Harris visits site of grandfather’s home in Zambia
Vice President Harris on Friday visited the site of her grandfather’s home while in Zambia on a trip that she said had special significance for her.
She traveled to the land where the house was when her grandfather worked and lived in Zambia in the 1960s. The structure is no longer there, but U.S. Embassy staff in Zambia, working with the vice president’s office, located the spot.
The Zambian Ministry of Lands then was able to identify 16 Independence Avenue as the Gopalan family home, which is Harris’s maternal side of the family, as recorded in a public lands document dated March 9, 1967, according to the vice president’s office.
“My grandfather was one of my favorite people,” Harris told reporters after the visit. “I was the eldest grandchild, and so I got the benefit and the blessing of a lot of time with him.”
She added that her grandfather believed in the “nobility of public service” and in “fighting corruption.”
“I don’t think, until I was older, I realized how that just subconsciously influenced the way I think in a very strong way,” the vice president said. “So, it was special.”
At the site, Elizabeth Norikane, a political and economic associate at the U.S. Embassy in Lusaka, told Harris that the structure on the land is currently used as an office space. The vice president’s office said it now belongs to Zambian companies.
“For the past year I’ve been looking for this spot,” Norikane said.
Harris arrived in Zambia earlier on Friday and participated in a bilateral meeting with Zambian President Hakainde Hichilema at the presidential palace.
“For you, this is like a homecoming,” Hichilema told Harris ahead of the meeting.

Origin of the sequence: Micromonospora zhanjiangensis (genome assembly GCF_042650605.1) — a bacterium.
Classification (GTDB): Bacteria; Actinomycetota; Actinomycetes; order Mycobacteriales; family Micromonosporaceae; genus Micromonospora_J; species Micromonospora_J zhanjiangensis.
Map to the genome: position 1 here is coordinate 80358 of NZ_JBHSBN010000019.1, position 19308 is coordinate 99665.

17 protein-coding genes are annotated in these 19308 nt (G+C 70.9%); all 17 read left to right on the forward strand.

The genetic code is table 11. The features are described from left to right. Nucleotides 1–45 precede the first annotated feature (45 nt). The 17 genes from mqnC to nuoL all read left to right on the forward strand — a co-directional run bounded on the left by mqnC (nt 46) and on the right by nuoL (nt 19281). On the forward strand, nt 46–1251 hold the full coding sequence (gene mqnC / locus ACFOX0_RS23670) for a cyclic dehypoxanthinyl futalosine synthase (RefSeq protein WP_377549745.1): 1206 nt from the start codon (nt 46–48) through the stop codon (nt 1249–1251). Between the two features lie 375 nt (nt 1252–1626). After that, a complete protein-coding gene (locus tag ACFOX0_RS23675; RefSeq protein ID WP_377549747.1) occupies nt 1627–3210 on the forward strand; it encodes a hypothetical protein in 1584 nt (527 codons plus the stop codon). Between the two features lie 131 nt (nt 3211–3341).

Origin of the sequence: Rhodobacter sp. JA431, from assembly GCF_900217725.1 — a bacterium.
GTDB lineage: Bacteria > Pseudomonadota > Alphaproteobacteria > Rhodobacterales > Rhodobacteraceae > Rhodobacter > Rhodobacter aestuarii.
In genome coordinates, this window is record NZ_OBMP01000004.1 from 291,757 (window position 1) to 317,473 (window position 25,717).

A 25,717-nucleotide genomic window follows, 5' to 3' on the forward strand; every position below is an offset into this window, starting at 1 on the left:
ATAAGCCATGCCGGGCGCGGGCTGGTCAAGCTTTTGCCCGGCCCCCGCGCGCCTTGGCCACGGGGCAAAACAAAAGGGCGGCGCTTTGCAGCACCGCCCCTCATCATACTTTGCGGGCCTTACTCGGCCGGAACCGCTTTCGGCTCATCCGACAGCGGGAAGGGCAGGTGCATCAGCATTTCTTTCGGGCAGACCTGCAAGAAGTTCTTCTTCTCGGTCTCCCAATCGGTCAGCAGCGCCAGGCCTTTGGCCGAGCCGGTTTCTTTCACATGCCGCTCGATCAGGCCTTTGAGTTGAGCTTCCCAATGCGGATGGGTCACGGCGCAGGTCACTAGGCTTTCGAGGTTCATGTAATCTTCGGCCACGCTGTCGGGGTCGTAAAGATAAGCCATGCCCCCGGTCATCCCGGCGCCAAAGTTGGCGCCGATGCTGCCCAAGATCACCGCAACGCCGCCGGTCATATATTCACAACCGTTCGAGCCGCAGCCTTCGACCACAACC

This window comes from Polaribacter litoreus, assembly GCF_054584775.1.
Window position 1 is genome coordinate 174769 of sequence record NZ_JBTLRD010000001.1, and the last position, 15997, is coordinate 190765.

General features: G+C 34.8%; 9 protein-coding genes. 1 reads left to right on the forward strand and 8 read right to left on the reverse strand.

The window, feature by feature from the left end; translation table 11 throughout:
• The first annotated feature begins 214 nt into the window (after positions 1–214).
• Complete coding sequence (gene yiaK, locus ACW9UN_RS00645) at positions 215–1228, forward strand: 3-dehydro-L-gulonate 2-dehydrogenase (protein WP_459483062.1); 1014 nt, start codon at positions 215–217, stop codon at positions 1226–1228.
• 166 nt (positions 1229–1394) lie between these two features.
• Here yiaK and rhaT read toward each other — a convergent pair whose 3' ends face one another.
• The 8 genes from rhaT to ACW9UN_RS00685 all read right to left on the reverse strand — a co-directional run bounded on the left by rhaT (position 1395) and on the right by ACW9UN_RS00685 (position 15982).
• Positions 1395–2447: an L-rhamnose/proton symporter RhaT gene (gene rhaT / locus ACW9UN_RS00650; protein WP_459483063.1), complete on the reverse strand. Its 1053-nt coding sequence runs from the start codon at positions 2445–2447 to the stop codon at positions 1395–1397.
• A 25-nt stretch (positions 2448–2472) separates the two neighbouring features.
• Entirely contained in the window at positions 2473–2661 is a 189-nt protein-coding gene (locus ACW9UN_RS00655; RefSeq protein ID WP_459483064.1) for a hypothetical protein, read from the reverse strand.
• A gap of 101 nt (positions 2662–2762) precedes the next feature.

Later on Friday, Harris visited the National Assembly of Zambia, which she had gone to as a child. She then went to the U.S. Embassy.
Harris on Friday announced more than $7 billion in private sector investments and U.S. government funding for Zambia.
Those funds are intended to increase climate resilience and are expected to aid millions of farmers on the continent and address food insecurity.
Among other investments, SunCulture, a solar irrigation company, will commit to using $100 million in private capital to install 274,000 solar irrigation systems on smaller African farms over the next five years.
Additionally, the U.S. government will commit nearly $10 million to build and maintain weather stations in Africa over the next 10 years, meant to provide better forecasting to benefit agriculture, sanitation and climate programs on the continent.
The announcement built on roughly $1 billion Harris announced in Ghana intended to empower women’s economic opportunities on the continent, as well as $100 million in security and economic assistance for West Africa.
Brett Samuels contributed to this report.
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